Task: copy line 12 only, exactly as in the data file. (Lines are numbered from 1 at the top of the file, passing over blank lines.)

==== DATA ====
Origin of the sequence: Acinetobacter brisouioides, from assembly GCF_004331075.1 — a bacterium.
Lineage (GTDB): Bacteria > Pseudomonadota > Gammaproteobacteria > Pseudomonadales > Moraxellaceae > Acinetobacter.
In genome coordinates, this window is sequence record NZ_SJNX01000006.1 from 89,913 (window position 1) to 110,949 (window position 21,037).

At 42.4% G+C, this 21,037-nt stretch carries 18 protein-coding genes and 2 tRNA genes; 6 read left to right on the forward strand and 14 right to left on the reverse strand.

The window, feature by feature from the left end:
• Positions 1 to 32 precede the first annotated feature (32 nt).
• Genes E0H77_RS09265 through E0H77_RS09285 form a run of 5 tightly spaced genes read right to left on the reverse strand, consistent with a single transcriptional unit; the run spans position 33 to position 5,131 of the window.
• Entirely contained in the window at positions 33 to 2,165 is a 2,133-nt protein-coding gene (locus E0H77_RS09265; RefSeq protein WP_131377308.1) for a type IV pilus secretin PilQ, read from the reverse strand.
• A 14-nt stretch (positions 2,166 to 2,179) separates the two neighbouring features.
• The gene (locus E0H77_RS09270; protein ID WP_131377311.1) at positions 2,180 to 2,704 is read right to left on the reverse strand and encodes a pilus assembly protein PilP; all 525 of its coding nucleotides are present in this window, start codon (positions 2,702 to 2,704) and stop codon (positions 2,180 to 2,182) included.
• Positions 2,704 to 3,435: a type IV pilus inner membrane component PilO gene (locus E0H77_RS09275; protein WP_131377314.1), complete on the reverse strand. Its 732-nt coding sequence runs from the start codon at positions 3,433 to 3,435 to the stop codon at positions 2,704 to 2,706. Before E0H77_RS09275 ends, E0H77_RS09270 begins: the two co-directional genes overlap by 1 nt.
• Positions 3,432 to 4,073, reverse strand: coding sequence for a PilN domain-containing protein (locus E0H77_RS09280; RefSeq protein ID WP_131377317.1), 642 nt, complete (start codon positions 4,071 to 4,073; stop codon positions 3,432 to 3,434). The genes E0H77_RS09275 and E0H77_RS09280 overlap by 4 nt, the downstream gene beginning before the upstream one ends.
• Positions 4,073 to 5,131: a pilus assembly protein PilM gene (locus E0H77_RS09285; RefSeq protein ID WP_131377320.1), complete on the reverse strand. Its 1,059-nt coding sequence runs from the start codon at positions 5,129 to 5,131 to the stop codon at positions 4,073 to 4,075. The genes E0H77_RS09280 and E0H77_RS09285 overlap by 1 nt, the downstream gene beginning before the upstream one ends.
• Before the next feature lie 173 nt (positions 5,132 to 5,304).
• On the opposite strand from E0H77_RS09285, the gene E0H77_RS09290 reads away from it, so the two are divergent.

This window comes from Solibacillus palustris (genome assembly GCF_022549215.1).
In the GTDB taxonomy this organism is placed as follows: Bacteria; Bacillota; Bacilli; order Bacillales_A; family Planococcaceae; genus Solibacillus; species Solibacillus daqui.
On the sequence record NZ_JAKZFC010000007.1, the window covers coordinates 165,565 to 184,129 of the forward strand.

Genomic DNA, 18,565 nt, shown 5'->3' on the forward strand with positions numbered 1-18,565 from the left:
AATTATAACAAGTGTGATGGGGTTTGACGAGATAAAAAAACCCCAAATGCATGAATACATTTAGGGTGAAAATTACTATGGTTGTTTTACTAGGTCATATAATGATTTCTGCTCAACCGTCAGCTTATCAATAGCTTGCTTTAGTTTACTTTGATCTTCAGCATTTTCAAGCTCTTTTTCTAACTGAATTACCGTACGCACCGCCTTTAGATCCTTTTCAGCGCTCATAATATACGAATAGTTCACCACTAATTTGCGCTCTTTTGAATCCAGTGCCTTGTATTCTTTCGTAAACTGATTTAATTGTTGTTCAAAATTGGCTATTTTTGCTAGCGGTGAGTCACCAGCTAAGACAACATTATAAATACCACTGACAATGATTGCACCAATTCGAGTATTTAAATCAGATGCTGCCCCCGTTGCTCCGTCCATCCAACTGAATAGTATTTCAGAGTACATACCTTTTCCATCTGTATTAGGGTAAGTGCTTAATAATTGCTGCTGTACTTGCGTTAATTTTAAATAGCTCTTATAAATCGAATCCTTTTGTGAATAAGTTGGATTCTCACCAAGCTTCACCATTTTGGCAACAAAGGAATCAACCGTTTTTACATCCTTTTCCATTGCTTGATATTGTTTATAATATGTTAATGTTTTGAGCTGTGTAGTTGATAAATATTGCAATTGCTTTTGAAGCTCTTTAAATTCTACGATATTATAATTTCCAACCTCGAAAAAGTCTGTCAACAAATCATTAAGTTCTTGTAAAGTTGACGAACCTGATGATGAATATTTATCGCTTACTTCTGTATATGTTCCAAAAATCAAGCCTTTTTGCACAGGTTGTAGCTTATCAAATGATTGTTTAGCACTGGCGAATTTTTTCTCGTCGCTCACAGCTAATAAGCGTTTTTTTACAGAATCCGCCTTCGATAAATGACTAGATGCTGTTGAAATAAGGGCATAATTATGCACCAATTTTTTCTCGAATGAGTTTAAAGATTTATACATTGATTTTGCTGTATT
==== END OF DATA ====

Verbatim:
• Positions 3,432 to 4,073, reverse strand: coding sequence for a PilN domain-containing protein (locus E0H77_RS09280; RefSeq protein ID WP_131377317.1), 642 nt, complete (start codon positions 4,071 to 4,073; stop codon positions 3,432 to 3,434). The genes E0H77_RS09275 and E0H77_RS09280 overlap by 4 nt, the downstream gene beginning before the upstream one ends.